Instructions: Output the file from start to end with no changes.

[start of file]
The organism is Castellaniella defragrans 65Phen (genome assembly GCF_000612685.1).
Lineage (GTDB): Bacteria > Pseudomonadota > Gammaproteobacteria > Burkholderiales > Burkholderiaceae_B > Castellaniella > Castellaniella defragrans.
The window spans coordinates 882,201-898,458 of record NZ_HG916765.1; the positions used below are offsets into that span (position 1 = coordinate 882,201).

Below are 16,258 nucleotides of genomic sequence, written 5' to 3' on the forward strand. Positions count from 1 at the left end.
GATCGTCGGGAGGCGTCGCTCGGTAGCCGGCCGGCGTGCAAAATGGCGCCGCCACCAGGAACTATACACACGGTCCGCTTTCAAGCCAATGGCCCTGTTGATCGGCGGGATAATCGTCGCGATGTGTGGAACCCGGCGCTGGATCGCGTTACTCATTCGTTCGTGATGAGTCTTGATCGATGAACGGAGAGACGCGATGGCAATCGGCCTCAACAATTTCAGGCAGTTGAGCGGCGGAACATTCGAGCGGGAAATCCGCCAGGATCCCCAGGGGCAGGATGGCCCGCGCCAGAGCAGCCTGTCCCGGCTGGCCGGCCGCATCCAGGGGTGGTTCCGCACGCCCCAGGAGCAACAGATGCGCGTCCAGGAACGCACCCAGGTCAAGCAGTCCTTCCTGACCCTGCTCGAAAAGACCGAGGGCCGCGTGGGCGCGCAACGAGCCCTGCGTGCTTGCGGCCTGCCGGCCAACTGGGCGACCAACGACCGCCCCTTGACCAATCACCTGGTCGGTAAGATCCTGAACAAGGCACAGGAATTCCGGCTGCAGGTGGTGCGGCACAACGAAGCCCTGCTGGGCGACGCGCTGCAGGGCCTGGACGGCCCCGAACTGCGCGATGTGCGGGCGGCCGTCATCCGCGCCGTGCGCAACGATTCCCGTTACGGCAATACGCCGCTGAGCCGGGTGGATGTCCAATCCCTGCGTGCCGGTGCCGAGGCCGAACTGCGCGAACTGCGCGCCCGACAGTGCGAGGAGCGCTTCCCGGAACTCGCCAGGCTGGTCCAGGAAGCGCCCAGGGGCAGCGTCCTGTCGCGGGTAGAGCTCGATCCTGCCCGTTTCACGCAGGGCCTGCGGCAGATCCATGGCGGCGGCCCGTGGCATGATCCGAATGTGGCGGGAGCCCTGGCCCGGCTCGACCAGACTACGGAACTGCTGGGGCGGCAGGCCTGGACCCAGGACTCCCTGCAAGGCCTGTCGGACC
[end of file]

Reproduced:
The organism is Castellaniella defragrans 65Phen (genome assembly GCF_000612685.1).
Lineage (GTDB): Bacteria > Pseudomonadota > Gammaproteobacteria > Burkholderiales > Burkholderiaceae_B > Castellaniella > Castellaniella defragrans.
The window spans coordinates 882,201-898,458 of record NZ_HG916765.1; the positions used below are offsets into that span (position 1 = coordinate 882,201).

Below are 16,258 nucleotides of genomic sequence, written 5' to 3' on the forward strand. Positions count from 1 at the left end.
GATCGTCGGGAGGCGTCGCTCGGTAGCCGGCCGGCGTGCAAAATGGCGCCGCCACCAGGAACTATACACACGGTCCGCTTTCAAGCCAATGGCCCTGTTGATCGGCGGGATAATCGTCGCGATGTGTGGAACCCGGCGCTGGATCGCGTTACTCATTCGTTCGTGATGAGTCTTGATCGATGAACGGAGAGACGCGATGGCAATCGGCCTCAACAATTTCAGGCAGTTGAGCGGCGGAACATTCGAGCGGGAAATCCGCCAGGATCCCCAGGGGCAGGATGGCCCGCGCCAGAGCAGCCTGTCCCGGCTGGCCGGCCGCATCCAGGGGTGGTTCCGCACGCCCCAGGAGCAACAGATGCGCGTCCAGGAACGCACCCAGGTCAAGCAGTCCTTCCTGACCCTGCTCGAAAAGACCGAGGGCCGCGTGGGCGCGCAACGAGCCCTGCGTGCTTGCGGCCTGCCGGCCAACTGGGCGACCAACGACCGCCCCTTGACCAATCACCTGGTCGGTAAGATCCTGAACAAGGCACAGGAATTCCGGCTGCAGGTGGTGCGGCACAACGAAGCCCTGCTGGGCGACGCGCTGCAGGGCCTGGACGGCCCCGAACTGCGCGATGTGCGGGCGGCCGTCATCCGCGCCGTGCGCAACGATTCCCGTTACGGCAATACGCCGCTGAGCCGGGTGGATGTCCAATCCCTGCGTGCCGGTGCCGAGGCCGAACTGCGCGAACTGCGCGCCCGACAGTGCGAGGAGCGCTTCCCGGAACTCGCCAGGCTGGTCCAGGAAGCGCCCAGGGGCAGCGTCCTGTCGCGGGTAGAGCTCGATCCTGCCCGTTTCACGCAGGGCCTGCGGCAGATCCATGGCGGCGGCCCGTGGCATGATCCGAATGTGGCGGGAGCCCTGGCCCGGCTCGACCAGACTACGGAACTGCTGGGGCGGCAGGCCTGGACCCAGGACTCCCTGCAAGGCCTGTCGGACC